In fact, a number of great presidents have come to the White House without membership in any faith community. Thomas Jefferson was a Deist and was vigorously attacked for his religious views (or lack thereof). Abraham Lincoln, as a matter of conscience, refused to join any church. Yet our nation’s capital rightly dedicates two of its most stately monuments to those two men of unorthodox spiritual worldviews.
More recently, the great cultural chasm between Catholics and Protestants was politically overcome with the election of John F. Kennedy. Similarly, then-Vice President Al Gore’s choice of Sen. Joe Lieberman, a practicing Jew, as his running mate in 2000 signaled the welcoming openness of America’s democratic experience to individuals who did not share the Christian faith but were honorable statesmen of steely commitment to America’s constitutional principles.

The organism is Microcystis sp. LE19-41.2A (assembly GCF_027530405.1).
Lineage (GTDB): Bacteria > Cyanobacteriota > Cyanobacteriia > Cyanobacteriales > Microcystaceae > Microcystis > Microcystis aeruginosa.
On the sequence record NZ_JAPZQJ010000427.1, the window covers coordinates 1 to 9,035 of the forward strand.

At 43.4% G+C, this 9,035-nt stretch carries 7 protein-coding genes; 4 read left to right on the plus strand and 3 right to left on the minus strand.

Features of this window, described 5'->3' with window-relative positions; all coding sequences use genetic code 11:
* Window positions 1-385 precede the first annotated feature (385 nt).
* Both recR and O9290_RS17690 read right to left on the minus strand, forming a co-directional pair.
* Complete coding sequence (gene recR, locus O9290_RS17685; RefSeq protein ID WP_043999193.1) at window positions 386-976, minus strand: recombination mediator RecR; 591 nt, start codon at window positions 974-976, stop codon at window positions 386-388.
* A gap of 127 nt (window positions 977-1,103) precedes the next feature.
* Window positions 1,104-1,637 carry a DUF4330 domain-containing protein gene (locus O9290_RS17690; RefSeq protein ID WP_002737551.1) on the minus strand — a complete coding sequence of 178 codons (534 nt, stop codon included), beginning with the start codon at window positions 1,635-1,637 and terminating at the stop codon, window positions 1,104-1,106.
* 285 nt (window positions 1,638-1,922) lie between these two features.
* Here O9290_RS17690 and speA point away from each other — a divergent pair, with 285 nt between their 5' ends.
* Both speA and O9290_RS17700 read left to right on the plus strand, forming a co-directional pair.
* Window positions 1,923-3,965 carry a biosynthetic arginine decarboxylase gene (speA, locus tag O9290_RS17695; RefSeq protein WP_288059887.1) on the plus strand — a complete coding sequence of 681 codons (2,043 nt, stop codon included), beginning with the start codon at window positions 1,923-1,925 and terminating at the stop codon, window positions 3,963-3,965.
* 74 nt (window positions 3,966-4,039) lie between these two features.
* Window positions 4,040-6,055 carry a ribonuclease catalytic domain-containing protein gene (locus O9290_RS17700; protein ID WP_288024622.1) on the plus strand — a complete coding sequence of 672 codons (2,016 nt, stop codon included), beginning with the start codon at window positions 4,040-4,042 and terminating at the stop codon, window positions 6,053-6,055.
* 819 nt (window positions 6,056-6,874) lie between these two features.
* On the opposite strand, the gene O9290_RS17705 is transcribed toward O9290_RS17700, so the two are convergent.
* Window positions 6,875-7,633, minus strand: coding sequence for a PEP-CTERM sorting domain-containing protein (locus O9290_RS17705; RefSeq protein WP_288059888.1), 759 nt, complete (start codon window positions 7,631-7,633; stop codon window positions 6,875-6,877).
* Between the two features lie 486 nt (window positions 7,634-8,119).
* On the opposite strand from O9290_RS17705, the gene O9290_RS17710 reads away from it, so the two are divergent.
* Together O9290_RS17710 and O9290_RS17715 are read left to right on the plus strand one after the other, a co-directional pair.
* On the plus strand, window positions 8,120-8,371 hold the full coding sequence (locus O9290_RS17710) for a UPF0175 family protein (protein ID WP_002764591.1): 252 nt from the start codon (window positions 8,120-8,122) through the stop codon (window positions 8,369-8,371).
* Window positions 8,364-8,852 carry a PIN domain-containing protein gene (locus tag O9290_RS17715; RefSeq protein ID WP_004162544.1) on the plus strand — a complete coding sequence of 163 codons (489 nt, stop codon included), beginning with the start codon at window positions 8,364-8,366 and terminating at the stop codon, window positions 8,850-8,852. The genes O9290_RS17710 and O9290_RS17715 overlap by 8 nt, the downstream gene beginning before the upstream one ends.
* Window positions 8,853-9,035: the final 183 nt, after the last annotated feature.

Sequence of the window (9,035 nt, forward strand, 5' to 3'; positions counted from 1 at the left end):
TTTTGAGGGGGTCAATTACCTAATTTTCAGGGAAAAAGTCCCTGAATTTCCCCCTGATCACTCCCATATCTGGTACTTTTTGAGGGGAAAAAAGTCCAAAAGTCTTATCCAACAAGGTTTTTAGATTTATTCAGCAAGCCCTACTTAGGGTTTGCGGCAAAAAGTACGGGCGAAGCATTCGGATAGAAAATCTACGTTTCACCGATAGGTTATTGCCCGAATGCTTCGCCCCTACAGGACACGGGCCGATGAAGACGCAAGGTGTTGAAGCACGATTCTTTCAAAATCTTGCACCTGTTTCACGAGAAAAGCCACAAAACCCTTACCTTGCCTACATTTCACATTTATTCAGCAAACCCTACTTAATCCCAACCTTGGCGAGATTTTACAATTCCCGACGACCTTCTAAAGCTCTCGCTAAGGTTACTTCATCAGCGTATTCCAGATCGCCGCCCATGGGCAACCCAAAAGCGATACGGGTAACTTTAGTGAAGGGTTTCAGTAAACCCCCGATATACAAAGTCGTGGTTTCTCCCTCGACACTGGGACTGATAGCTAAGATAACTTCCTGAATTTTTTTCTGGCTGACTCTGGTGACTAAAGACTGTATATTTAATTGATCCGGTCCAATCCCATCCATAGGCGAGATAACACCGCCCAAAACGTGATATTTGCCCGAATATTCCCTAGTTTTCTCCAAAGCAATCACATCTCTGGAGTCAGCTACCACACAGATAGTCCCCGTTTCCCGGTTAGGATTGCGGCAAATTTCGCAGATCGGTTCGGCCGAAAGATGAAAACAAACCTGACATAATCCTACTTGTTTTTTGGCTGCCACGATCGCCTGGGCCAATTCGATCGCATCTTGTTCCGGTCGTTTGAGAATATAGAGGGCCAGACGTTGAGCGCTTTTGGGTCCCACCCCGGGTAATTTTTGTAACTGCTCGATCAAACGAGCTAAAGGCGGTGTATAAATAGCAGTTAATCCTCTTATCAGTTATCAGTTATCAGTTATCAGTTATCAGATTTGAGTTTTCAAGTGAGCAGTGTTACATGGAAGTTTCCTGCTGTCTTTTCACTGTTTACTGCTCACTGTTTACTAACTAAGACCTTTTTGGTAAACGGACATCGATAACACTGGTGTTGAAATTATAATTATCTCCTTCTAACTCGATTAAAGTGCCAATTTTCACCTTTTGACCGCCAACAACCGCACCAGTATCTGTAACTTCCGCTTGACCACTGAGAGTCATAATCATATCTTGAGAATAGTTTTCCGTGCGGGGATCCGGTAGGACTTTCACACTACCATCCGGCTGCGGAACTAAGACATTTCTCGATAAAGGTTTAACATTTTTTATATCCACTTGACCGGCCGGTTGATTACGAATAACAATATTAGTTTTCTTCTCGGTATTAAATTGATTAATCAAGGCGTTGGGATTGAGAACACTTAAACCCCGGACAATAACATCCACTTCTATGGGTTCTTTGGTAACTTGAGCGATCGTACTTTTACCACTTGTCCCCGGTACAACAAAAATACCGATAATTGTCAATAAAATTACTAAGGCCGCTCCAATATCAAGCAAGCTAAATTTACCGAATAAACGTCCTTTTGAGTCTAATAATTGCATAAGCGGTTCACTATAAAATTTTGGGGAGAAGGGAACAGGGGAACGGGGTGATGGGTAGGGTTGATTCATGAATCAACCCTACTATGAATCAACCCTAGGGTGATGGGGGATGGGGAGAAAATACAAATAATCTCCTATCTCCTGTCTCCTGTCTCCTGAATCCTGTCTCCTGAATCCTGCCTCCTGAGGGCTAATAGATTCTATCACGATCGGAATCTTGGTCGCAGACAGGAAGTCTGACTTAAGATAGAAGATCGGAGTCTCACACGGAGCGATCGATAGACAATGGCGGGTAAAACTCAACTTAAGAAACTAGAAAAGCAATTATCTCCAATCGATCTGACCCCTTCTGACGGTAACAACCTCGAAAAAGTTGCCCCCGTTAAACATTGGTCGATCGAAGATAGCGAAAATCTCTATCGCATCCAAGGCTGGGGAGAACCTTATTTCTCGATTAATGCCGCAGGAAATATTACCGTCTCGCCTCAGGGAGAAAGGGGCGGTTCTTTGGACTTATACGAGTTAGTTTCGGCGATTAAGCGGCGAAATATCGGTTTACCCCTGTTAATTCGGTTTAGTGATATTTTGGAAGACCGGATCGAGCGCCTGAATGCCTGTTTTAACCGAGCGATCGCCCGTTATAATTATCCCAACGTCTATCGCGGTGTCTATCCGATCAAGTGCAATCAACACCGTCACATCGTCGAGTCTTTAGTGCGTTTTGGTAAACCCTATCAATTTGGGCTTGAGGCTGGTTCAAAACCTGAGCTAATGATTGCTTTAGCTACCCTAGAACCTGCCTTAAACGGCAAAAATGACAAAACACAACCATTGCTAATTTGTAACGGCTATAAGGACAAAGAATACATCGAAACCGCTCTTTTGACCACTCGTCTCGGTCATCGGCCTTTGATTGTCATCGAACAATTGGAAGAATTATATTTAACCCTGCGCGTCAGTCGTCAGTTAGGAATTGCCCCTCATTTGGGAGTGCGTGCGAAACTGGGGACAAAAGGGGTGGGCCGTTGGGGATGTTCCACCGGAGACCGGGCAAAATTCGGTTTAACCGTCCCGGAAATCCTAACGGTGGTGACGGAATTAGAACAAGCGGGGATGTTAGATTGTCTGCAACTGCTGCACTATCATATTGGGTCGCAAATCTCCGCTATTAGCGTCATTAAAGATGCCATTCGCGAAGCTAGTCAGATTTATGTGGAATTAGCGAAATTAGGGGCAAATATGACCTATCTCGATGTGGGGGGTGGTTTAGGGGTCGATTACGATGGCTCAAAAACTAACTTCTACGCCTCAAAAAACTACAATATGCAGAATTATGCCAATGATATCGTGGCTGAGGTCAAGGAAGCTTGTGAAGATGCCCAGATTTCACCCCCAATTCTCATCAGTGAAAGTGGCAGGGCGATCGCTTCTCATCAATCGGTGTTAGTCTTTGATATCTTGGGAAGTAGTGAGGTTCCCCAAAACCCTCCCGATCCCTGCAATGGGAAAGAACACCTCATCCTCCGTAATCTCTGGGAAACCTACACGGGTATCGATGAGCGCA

In my own life, I have drawn great strength from my religious practices and, according to the teachings of my faith tradition, I intend to continue to keep in prayer those who are chosen to lead our nation. That said, the litmus for our elected leaders must not be the church they attend but the Constitution they defend.